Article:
Rwanda’s Ministry of Health is targeting not less than 1,500 people to get free HIV testing during the ongoing international trade exhibition that is taking place at Gikondo expo grounds in Kigali.
During last year’s expo a total of 1,036 people were tested of HIV.
According to Rwanda Biomedical Centre head of the Health Communication Division Malick Kayumba the health ministry is taking advantage of the expo since it brings together many people.
“We have more than 20,000 people who come to the expo every day. This is a huge number and when they are here, they are free and not so busy, so we have to use this as an opportunity to encourage them to undertake voluntary HIV test.”
Kayumba said that they are using different channels of communication so as to reach the people for a greater impact.
He added that the campaign is going on well and about 350 people have already been tested noting that there is enough capacity to accommodate more people than those who were targeted initially.
The expo commenced on July 27, and will last for two weeks.
The health ministry is also utilizing the opportunity to create awareness among the people about family planning, hygiene, tuberculosis, nutrition, malaria and non-communicable diseases like cancer, blood pressure among others.
Jeanne Nyiraneza, a nurse at Remera Health Centre, one of the nurses that are involved in conducting the HIV tests at the expo, said that the exercise has attracted a lot of people, among them those working in the expo.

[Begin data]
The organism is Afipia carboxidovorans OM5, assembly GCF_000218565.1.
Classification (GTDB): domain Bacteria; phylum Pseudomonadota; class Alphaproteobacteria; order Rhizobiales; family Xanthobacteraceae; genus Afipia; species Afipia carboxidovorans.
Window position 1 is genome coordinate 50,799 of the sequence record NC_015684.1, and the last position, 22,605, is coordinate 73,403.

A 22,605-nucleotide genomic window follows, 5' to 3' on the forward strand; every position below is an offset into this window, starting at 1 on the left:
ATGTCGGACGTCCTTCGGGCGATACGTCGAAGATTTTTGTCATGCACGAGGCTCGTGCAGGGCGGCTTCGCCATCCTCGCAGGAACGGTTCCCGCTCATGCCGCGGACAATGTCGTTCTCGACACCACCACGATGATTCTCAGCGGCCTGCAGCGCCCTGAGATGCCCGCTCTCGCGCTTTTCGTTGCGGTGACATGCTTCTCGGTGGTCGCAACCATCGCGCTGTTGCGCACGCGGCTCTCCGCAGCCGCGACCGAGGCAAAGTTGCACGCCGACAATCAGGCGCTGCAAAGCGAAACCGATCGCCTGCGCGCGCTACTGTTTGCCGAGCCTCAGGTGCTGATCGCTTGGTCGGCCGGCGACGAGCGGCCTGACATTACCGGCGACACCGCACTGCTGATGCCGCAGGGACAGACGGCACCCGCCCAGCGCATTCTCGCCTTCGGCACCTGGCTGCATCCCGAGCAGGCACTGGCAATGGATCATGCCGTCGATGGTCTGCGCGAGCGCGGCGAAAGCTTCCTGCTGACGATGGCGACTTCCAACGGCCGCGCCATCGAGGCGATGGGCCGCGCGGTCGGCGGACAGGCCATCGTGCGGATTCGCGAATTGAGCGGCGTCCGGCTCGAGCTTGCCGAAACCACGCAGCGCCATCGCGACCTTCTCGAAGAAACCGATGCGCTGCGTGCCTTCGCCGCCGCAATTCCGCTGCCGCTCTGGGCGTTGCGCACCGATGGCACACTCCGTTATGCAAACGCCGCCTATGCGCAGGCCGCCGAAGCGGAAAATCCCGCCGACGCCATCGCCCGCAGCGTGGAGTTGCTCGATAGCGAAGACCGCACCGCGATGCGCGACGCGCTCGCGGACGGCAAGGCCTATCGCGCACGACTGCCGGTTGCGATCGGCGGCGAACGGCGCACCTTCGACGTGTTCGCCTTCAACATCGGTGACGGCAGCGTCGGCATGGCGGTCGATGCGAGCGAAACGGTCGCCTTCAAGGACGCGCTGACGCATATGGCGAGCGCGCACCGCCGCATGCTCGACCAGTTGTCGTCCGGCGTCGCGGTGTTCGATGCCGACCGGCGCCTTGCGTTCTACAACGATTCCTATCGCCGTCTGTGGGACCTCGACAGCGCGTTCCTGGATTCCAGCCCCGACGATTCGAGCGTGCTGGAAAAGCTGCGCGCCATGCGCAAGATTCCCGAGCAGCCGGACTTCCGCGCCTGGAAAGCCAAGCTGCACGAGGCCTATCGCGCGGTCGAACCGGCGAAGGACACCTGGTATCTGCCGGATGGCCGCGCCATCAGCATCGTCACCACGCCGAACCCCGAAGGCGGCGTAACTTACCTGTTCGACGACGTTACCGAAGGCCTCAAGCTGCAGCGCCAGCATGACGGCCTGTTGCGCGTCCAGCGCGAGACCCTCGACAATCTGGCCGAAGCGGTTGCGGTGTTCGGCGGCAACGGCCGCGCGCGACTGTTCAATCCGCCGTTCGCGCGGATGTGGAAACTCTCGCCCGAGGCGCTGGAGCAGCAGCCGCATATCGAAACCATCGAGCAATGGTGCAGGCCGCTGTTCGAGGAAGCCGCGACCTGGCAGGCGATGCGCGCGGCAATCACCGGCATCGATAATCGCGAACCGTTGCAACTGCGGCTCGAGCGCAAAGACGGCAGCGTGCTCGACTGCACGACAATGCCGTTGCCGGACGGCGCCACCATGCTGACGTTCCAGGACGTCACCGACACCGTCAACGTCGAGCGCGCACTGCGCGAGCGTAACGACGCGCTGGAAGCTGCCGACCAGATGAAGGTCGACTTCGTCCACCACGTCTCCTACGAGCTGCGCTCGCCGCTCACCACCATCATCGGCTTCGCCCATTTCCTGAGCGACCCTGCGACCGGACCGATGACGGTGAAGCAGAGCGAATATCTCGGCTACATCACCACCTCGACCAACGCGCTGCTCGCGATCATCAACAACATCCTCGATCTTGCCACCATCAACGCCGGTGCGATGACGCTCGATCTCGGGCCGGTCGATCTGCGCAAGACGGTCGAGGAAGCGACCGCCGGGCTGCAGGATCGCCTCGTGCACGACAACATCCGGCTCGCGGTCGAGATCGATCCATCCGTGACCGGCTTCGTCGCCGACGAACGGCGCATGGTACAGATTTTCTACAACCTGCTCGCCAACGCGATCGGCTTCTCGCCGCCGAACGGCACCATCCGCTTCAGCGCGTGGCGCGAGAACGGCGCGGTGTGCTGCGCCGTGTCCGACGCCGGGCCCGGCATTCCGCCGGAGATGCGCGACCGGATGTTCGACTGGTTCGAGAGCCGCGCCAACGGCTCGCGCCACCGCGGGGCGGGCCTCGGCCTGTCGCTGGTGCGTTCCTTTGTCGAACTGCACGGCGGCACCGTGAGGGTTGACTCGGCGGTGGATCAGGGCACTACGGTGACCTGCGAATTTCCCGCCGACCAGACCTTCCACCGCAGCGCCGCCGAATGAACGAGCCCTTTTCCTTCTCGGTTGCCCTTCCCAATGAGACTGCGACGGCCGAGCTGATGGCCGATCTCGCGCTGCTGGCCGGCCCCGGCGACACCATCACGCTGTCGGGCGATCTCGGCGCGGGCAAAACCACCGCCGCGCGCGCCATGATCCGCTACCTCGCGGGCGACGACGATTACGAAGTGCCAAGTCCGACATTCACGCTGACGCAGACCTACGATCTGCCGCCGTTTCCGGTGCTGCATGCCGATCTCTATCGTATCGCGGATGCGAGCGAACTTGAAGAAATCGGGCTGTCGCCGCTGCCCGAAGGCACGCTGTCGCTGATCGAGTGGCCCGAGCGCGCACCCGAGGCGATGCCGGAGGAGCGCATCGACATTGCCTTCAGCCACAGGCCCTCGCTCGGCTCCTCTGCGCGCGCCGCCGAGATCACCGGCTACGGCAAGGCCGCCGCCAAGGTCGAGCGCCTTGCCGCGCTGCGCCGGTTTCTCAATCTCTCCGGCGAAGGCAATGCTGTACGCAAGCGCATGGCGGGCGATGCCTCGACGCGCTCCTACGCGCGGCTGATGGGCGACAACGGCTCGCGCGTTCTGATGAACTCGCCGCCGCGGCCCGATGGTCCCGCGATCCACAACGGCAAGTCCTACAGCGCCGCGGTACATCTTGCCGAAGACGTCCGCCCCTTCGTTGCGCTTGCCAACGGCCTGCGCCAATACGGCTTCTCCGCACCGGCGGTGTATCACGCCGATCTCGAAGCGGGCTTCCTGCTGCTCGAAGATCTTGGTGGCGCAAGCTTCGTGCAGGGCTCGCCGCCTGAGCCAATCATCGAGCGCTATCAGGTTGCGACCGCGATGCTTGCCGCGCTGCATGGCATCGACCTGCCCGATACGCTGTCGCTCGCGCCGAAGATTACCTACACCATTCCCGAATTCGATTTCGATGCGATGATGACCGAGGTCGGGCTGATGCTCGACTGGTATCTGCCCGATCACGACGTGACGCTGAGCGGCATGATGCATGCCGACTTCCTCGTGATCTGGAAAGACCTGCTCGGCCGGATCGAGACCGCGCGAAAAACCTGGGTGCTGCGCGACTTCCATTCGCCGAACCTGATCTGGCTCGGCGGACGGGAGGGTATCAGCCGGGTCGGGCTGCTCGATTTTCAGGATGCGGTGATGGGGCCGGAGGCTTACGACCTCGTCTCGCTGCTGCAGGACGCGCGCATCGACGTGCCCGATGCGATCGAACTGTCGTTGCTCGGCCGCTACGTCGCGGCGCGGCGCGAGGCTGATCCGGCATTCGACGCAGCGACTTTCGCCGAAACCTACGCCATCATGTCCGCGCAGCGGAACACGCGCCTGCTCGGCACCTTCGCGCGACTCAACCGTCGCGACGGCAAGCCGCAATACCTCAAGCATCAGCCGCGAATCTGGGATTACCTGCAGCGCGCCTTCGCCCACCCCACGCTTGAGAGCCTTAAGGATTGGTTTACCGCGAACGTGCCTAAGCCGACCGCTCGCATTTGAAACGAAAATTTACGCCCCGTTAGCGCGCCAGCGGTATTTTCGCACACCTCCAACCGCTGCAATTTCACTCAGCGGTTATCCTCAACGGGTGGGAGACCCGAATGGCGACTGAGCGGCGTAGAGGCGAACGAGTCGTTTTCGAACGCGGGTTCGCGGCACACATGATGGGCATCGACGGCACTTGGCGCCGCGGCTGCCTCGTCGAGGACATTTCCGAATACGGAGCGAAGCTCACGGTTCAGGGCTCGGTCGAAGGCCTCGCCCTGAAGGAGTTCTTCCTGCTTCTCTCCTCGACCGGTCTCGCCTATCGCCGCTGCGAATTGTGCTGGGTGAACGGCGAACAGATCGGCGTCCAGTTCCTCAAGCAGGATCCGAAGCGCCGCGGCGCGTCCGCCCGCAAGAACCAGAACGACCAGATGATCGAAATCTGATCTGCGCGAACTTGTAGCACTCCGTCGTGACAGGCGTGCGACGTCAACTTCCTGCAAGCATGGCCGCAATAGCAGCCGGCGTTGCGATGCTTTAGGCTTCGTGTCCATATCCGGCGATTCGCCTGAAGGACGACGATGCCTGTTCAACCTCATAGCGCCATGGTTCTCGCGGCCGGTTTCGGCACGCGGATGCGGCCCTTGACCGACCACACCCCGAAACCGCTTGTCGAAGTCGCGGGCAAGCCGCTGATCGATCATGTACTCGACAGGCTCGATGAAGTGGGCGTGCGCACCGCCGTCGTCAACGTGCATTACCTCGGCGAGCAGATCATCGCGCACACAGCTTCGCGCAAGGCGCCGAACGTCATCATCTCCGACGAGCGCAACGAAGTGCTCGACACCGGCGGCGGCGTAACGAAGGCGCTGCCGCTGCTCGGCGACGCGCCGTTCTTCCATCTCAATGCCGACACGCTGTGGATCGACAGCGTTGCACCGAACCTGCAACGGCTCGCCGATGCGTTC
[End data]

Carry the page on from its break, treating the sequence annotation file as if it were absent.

She said that they offer counseling services after testing and that those who are found positive are immediately referred to health centres where they can receive anti-retroviral treatment.
She added that the process is very convenient and friendly to the people who come to the expo since it is free and takes very little time.
“We use the finger prick method. In just ten minutes, the results are out and one is free to continue with their business. It does not tire people.”
According to Dr Sabin Nsanzimana, the Division Manager of HIV/AIDs and Sexually Transmitted Diseases Division at RBC, they are focusing on increasing the number of people who come for testing so that the infected will be immediately initiated on ARVs
“There are two things that are on our priority list of fighting HIV and AIDS, one is to encourage people to come for testing as an entry point for treatment, second is that everyone tested positive must start anti-retro virus treatment immediately,” he said.
The HIV/AIDS prevalence rate in Rwanda stands at 3 per cent.
Among males, it is 2.1 per cent and, among females, it is 3.5 per cent, according to figures from RBC.